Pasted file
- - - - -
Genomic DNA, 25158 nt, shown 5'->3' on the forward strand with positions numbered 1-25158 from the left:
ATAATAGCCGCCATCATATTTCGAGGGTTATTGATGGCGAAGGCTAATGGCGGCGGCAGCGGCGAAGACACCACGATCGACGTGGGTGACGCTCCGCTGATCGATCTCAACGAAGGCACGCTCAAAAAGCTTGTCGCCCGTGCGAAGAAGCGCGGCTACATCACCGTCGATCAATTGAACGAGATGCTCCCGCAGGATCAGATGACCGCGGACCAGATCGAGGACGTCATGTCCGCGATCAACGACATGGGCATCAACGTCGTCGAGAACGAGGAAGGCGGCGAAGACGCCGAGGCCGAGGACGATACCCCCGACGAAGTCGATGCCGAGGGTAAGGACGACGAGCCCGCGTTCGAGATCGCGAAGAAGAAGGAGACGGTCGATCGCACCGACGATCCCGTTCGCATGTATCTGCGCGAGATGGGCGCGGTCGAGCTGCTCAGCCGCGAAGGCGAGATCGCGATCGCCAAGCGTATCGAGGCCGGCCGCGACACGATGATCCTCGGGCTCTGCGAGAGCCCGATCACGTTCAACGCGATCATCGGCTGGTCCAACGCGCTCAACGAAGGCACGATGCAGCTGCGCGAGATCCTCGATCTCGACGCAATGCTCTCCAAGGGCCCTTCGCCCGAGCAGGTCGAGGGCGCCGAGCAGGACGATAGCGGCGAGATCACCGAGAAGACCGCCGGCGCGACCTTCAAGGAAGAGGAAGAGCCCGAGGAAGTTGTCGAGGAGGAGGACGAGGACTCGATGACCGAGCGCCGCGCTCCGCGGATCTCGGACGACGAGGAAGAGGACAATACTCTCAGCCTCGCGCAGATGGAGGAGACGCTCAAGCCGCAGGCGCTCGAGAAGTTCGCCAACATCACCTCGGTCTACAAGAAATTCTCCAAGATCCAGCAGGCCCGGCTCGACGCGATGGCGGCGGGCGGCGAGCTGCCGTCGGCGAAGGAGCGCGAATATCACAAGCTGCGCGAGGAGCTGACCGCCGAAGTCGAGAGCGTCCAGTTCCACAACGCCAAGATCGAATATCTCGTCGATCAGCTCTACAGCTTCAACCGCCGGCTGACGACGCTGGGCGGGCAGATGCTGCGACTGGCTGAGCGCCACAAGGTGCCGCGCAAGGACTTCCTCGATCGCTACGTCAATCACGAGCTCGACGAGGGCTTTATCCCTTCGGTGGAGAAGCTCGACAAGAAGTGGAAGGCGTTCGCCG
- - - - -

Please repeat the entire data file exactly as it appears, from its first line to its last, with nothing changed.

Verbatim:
Genomic DNA, 25158 nt, shown 5'->3' on the forward strand with positions numbered 1-25158 from the left:
ATAATAGCCGCCATCATATTTCGAGGGTTATTGATGGCGAAGGCTAATGGCGGCGGCAGCGGCGAAGACACCACGATCGACGTGGGTGACGCTCCGCTGATCGATCTCAACGAAGGCACGCTCAAAAAGCTTGTCGCCCGTGCGAAGAAGCGCGGCTACATCACCGTCGATCAATTGAACGAGATGCTCCCGCAGGATCAGATGACCGCGGACCAGATCGAGGACGTCATGTCCGCGATCAACGACATGGGCATCAACGTCGTCGAGAACGAGGAAGGCGGCGAAGACGCCGAGGCCGAGGACGATACCCCCGACGAAGTCGATGCCGAGGGTAAGGACGACGAGCCCGCGTTCGAGATCGCGAAGAAGAAGGAGACGGTCGATCGCACCGACGATCCCGTTCGCATGTATCTGCGCGAGATGGGCGCGGTCGAGCTGCTCAGCCGCGAAGGCGAGATCGCGATCGCCAAGCGTATCGAGGCCGGCCGCGACACGATGATCCTCGGGCTCTGCGAGAGCCCGATCACGTTCAACGCGATCATCGGCTGGTCCAACGCGCTCAACGAAGGCACGATGCAGCTGCGCGAGATCCTCGATCTCGACGCAATGCTCTCCAAGGGCCCTTCGCCCGAGCAGGTCGAGGGCGCCGAGCAGGACGATAGCGGCGAGATCACCGAGAAGACCGCCGGCGCGACCTTCAAGGAAGAGGAAGAGCCCGAGGAAGTTGTCGAGGAGGAGGACGAGGACTCGATGACCGAGCGCCGCGCTCCGCGGATCTCGGACGACGAGGAAGAGGACAATACTCTCAGCCTCGCGCAGATGGAGGAGACGCTCAAGCCGCAGGCGCTCGAGAAGTTCGCCAACATCACCTCGGTCTACAAGAAATTCTCCAAGATCCAGCAGGCCCGGCTCGACGCGATGGCGGCGGGCGGCGAGCTGCCGTCGGCGAAGGAGCGCGAATATCACAAGCTGCGCGAGGAGCTGACCGCCGAAGTCGAGAGCGTCCAGTTCCACAACGCCAAGATCGAATATCTCGTCGATCAGCTCTACAGCTTCAACCGCCGGCTGACGACGCTGGGCGGGCAGATGCTGCGACTGGCTGAGCGCCACAAGGTGCCGCGCAAGGACTTCCTCGATCGCTACGTCAATCACGAGCTCGACGAGGGCTTTATCCCTTCGGTGGAGAAGCTCGACAAGAAGTGGAAGGCGTTCGCCG